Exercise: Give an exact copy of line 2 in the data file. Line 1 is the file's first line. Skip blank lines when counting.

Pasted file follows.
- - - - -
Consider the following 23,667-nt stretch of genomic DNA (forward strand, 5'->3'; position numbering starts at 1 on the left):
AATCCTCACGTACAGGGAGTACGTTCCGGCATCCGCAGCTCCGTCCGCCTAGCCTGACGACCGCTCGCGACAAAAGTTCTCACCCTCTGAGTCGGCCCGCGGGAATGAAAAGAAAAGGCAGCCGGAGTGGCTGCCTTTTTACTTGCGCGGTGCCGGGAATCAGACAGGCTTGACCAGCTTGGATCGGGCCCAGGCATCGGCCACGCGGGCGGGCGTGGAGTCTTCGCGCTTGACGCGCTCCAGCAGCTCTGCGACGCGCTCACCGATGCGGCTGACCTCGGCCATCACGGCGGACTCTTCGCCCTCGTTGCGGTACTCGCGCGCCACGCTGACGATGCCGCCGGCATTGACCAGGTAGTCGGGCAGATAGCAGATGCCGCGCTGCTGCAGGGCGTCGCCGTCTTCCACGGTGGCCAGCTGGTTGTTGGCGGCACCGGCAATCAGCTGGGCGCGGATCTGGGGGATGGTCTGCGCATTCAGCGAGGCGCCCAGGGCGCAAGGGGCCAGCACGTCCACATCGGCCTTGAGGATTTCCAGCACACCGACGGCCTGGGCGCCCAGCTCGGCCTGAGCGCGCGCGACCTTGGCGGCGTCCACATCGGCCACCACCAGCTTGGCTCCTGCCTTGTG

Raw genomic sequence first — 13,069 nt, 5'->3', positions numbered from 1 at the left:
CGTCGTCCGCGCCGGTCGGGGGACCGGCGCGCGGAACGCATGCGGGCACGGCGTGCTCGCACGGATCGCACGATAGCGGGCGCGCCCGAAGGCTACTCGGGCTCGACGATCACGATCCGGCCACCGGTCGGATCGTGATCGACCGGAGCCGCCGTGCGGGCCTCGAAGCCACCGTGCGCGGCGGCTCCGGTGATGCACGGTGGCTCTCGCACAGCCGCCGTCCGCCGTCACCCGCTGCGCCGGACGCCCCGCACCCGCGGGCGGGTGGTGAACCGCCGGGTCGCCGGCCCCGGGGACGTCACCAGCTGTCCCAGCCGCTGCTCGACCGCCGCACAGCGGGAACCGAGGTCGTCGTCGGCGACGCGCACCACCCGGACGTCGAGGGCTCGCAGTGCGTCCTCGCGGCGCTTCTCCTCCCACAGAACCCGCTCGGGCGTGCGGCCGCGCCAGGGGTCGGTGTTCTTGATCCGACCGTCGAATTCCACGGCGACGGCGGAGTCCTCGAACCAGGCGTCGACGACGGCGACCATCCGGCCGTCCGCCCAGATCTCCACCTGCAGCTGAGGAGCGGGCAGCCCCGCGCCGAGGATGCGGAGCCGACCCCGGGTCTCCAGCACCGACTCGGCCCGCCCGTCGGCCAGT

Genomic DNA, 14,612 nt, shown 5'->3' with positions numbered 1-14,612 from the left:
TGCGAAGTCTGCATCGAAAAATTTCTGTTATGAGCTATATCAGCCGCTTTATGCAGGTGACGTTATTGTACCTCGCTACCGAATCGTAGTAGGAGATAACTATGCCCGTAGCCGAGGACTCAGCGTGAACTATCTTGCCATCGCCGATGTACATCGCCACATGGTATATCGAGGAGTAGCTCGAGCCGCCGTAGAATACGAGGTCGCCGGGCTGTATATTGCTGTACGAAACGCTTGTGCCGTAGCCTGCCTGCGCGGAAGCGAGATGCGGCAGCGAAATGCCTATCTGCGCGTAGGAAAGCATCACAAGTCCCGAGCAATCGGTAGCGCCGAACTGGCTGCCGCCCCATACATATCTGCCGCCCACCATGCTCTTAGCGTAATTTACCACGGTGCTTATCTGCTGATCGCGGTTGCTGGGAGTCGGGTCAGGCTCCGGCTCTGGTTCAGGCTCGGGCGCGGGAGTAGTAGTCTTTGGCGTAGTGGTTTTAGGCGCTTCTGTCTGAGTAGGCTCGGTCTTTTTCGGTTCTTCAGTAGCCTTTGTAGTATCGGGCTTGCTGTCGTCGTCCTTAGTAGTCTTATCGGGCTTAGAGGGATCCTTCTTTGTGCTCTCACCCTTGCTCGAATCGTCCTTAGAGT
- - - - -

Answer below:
AATCCTCACGTACAGGGAGTACGTTCCGGCATCCGCAGCTCCGTCCGCCTAGCCTGACGACCGCTCGCGACAAAAGTTCTCACCCTCTGAGTCGGCCCGCGGGAATGAAAAGAAAAGGCAGCCGGAGTGGCTGCCTTTTTACTTGCGCGGTGCCGGGAATCAGACAGGCTTGACCAGCTTGGATCGGGCCCAGGCATCGGCCACGCGGGCGGGCGTGGAGTCTTCGCGCTTGACGCGCTCCAGCAGCTCTGCGACGCGCTCACCGATGCGGCTGACCTCGGCCATCACGGCGGACTCTTCGCCCTCGTTGCGGTACTCGCGCGCCACGCTGACGATGCCGCCGGCATTGACCAGGTAGTCGGGCAGATAGCAGATGCCGCGCTGCTGCAGGGCGTCGCCGTCTTCCACGGTGGCCAGCTGGTTGTTGGCGGCACCGGCAATCAGCTGGGCGCGGATCTGGGGGATGGTCTGCGCATTCAGCGAGGCGCCCAGGGCGCAAGGGGCCAGCACGTCCACATCGGCCTTGAGGATTTCCAGCACACCGACGGCCTGGGCGCCCAGCTCGGCCTGAGCGCGCGCGACCTTGGCGGCGTCCACATCGGCCACCACCAGCTTGGCTCCTGCCTTGTG